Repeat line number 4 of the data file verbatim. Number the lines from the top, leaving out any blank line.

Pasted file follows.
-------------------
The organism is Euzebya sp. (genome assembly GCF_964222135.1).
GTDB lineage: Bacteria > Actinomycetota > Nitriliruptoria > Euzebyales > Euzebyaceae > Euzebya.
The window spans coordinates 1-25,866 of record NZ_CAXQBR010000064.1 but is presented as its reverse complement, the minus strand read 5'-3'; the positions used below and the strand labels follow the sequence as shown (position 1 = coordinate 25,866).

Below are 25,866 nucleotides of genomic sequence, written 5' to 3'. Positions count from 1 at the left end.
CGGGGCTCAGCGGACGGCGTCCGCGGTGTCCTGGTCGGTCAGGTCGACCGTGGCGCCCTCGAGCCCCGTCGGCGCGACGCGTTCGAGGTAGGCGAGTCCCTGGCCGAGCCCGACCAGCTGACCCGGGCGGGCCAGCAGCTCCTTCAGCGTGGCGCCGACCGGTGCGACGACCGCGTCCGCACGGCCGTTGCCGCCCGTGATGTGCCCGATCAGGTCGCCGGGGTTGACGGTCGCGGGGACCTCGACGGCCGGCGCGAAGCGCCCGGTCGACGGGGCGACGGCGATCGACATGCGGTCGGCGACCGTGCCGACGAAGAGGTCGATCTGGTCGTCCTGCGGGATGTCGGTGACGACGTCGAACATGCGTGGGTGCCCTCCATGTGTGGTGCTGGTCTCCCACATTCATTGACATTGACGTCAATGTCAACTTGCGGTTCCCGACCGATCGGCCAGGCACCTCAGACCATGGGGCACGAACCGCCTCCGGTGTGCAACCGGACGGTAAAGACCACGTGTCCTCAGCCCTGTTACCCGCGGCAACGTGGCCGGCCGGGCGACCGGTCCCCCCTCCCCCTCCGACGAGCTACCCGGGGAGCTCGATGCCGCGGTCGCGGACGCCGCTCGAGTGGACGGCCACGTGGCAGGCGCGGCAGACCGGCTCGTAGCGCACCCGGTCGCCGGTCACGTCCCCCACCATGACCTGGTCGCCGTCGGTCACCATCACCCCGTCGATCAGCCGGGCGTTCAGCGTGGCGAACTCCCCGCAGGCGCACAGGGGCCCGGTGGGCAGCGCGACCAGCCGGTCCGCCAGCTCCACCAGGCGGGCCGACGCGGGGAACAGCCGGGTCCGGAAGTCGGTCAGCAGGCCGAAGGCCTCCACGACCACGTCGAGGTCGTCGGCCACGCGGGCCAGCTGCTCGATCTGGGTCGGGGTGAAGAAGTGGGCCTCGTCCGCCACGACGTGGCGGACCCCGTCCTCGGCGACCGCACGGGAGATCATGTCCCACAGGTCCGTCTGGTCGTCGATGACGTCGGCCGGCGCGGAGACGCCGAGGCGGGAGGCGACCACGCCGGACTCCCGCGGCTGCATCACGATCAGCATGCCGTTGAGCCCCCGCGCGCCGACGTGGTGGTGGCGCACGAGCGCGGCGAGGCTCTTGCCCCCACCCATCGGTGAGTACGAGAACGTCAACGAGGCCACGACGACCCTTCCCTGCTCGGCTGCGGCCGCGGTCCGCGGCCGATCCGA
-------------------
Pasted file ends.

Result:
Below are 25,866 nucleotides of genomic sequence, written 5' to 3'. Positions count from 1 at the left end.